As we move into diversifying modalities of instruction from purely face-to-face meetings with students to hybrid variations and fully online courses, we must begin to address the issues governing electronic use of copyrighted materials in electronic formats for teaching and learning. The information contained here seeks to inform faculty so that they can better make choices regarding legal use of digital materials for instruction. The copyright law (Title 17, United States Code) sets strict limits on making copies of copyrighted works. Fortunately, these limitations on use are softened somewhat by the "Fair Use" provisions under section 107 of the Copyright Act of 1976 and the Technology Education and Copyright Harmonization Act (TEACH) passed by Congress in 2002. Although use of copyrighted content by educators has greater flexibility under these provisions, willful infringement may subject the copier to damages up to $100,000 per work. Please contact Academic Computing, if in doubt about any aspect of these rules.
The fair use provisions and the TEACH Act broaden the rights of educators to perform and display works and to make digital copies of integral parts of the works for instructional purposes in a distance learning setting. Where there are limitations under the TEACH Act educators still have recourse to Fair Use to make copies, create derivative works, display and perform works publicly and distribute them to students where restrictions apply. For more information regarding the restrictions governing Fair Use refer to http://www.utsystem.edu/ogc/IntellectualProperty/ . Of particular interest when reading about Fair Use at the site above is the information that constitutes the "Four Factor Fair Use Test". The test serves as a valuable guide when evaluating the legality of your use of copyright materials where the TEACH Act does not apply.
Here are some suggestions to follow when preparing materials for asynchronous presentation over the web that do meet the "Fair Use Test" and TEACH Act provisions.
- Copyrighted material in any format is allowed as a regular part of systematic instructional activities.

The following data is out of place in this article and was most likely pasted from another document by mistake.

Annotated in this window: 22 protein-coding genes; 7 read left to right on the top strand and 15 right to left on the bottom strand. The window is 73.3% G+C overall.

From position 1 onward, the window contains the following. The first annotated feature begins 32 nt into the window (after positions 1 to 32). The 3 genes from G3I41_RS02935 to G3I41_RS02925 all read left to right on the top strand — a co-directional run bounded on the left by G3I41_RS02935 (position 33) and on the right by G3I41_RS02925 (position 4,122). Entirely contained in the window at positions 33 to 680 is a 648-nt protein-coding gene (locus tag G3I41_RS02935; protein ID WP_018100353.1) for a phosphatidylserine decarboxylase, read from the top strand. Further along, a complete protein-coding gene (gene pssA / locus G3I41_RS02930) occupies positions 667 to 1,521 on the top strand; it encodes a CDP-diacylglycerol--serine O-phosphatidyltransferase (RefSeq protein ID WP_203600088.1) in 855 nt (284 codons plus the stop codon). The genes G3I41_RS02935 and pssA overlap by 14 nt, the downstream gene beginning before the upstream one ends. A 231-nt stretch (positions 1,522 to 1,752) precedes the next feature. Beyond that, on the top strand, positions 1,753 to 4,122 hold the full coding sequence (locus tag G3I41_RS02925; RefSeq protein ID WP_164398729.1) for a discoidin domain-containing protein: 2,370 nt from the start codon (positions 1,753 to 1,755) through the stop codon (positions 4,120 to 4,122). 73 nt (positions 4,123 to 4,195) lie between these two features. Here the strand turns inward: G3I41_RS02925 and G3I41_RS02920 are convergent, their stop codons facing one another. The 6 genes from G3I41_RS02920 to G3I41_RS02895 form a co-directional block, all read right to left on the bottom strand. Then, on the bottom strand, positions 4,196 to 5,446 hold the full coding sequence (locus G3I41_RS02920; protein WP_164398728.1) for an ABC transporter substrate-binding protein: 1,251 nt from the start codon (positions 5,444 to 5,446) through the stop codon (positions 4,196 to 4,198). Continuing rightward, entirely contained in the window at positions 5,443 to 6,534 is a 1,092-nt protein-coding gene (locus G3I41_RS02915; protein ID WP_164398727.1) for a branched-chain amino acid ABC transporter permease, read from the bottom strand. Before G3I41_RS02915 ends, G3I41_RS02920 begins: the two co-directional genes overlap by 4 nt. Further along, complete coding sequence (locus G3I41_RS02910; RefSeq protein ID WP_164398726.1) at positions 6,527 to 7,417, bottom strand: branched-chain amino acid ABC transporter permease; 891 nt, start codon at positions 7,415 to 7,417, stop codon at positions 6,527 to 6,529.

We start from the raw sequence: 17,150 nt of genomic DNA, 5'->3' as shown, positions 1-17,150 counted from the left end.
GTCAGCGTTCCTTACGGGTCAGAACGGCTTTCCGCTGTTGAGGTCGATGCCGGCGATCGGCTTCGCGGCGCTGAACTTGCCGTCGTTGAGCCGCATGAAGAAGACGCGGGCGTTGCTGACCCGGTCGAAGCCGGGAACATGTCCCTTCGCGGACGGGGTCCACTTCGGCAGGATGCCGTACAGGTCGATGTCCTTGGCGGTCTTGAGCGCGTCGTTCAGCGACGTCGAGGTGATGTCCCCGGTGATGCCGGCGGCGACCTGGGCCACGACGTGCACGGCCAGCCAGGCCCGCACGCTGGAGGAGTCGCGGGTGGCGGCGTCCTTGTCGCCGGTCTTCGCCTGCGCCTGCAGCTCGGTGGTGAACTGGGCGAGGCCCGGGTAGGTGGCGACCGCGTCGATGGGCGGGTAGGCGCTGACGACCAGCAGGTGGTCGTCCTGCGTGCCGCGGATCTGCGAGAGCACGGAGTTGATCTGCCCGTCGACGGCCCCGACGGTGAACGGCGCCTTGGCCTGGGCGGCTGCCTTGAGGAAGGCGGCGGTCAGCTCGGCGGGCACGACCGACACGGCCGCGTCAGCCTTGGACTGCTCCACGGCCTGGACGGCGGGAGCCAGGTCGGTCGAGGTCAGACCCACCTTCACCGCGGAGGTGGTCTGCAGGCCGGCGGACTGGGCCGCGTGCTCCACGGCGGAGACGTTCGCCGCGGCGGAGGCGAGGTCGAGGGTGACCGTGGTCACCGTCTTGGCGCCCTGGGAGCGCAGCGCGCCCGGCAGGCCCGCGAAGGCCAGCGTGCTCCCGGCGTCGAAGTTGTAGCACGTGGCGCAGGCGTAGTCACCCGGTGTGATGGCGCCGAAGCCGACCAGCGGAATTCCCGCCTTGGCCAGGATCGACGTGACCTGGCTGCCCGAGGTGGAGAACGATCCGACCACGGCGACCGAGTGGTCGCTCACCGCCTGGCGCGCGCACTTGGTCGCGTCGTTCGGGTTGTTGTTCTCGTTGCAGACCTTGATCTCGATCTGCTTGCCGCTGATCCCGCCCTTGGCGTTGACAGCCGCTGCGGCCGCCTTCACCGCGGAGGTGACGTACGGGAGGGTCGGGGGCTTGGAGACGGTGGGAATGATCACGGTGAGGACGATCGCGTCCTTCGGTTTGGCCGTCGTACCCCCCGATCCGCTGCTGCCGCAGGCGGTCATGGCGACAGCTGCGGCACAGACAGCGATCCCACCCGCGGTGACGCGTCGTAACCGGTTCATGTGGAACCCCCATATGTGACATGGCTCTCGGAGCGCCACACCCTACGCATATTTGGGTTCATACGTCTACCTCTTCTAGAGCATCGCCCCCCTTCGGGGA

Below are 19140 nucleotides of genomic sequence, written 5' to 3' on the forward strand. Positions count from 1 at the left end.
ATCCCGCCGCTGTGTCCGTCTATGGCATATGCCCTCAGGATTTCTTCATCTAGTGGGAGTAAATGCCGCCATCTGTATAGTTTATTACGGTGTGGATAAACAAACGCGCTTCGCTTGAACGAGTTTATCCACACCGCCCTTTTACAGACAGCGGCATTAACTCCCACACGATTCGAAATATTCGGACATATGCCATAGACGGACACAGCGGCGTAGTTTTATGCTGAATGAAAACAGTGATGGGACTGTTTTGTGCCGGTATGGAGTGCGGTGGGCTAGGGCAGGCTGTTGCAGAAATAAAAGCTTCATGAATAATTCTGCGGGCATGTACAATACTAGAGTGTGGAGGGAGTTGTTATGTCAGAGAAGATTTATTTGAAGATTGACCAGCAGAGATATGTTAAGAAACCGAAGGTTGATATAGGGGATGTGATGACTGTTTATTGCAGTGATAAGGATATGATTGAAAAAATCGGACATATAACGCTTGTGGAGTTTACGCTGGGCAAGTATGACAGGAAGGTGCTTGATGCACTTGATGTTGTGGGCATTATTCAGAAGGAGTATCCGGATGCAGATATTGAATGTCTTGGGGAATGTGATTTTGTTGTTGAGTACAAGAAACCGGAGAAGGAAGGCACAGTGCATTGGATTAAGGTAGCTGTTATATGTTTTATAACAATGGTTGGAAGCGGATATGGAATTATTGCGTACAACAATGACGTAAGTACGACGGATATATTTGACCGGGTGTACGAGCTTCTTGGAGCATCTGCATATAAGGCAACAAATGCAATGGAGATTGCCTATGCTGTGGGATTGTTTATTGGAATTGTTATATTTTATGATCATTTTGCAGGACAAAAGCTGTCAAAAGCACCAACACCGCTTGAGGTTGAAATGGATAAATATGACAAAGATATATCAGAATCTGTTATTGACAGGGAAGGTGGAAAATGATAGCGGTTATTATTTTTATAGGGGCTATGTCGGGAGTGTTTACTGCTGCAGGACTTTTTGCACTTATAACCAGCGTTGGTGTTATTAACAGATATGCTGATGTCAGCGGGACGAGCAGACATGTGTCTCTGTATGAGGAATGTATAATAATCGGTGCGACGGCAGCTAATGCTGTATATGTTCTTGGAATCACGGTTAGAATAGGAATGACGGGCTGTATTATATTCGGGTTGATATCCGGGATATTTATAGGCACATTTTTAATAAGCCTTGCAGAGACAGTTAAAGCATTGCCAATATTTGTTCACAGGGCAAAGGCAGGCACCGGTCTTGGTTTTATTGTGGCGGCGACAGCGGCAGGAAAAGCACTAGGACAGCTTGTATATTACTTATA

- Password protection should always be used to restrict access to those enrolled in the course.
- Displayed works should be legitimate copies, not illegally acquired or recorded off-air, and include a copyright notice.
- Link to content found on the web whenever possible to avoid ownership disputes.
- Display or stream only "reasonable and limited" portions of Central Washington University owned copies of video tape and DVD media.
Georgia Harper, manager of the Intellectual Property Section of the Office of General Counsel for the University of Texas System and a specialist in copyright law summarizes the features of the TEACH Act in her article, "The Teach Act Finally Becomes Law". The article in its entirety can be found online at: http://www.utsystem.edu/ogc/IntellectualProperty/teachact.htm . In the article Harper devised the following checklist to determine whether your use falls under the guidelines set forth under the TEACH Act. Please use this checklist when considering the digitization of copyrighted content for use in instruction.
- My institution is a nonprofit accredited educational institution or a governmental agency
- It has a policy on use of copyrighted materials. Download CWU Policy 
- It provides accurate information to faculty, students and staff about copyright
- Its systems will not interfere with technological controls within the materials I want to use
- The materials I want to use are specifically for students in my class
- Only those students will have access to the materials
- The materials will be provided at my direction during the relevant lesson
- My class is part of the regular offerings of my instituion
- I will include a notice that the materials are protected by copyright
- I will use technology that reasonably limits the students' ability to retain for further distribute the materials
- I will make the materials available to the students only for a period of time that is relevant to the context of a class session
- I will store the materials on a secure server and transmit them only as permitted by this law
- I will not make any copies other than the one I need to make the transmission
- The materials are of the proper type and amount the law authorizes:
- Entire performances of non-dramatic literary and musical works
- Reasonable and limited parts of a dramatic literary, musical, or audiovisual works
- Displays of other works, such as images, in amounts similar to typical displays in face-to-face teaching
The materials are not in an amount the law specifically excludes from its coverage:
- Materials specifically marketed for classroom use for digital distance education
- Copies I know or should know are illegal
- Textbooks, course-packs, electronic reserves and similar materials typically purchased individually by the students for independent review outside the classroom or class session
If I am using an analog original, I checked before digitizing it to be sure:
- I copied only the amount that I am authorized to transmit
- There is no digital copy of the work available except with technological protections that prevent my using it for the class in the way the statute authorizes
For additional information on copyright please consult the following links:
"The Campus Guide to Copyright Compliance"
"Central Washington University's Copyright Policy."
Copyright document in Adobe Acrobat pdf format 
"Copyright Crash Course."
"New Fair Use Best Practices in Media Literacy"http://www.centerforsocialmedia.org/resources/publications/code_for_media_literacy_education .
"Fair Use of Copyrighted Materials."
"The TEACH Act Finally Becomes Law."
"Baruch's Interactive Guide to Using Multimedia in Your Courses."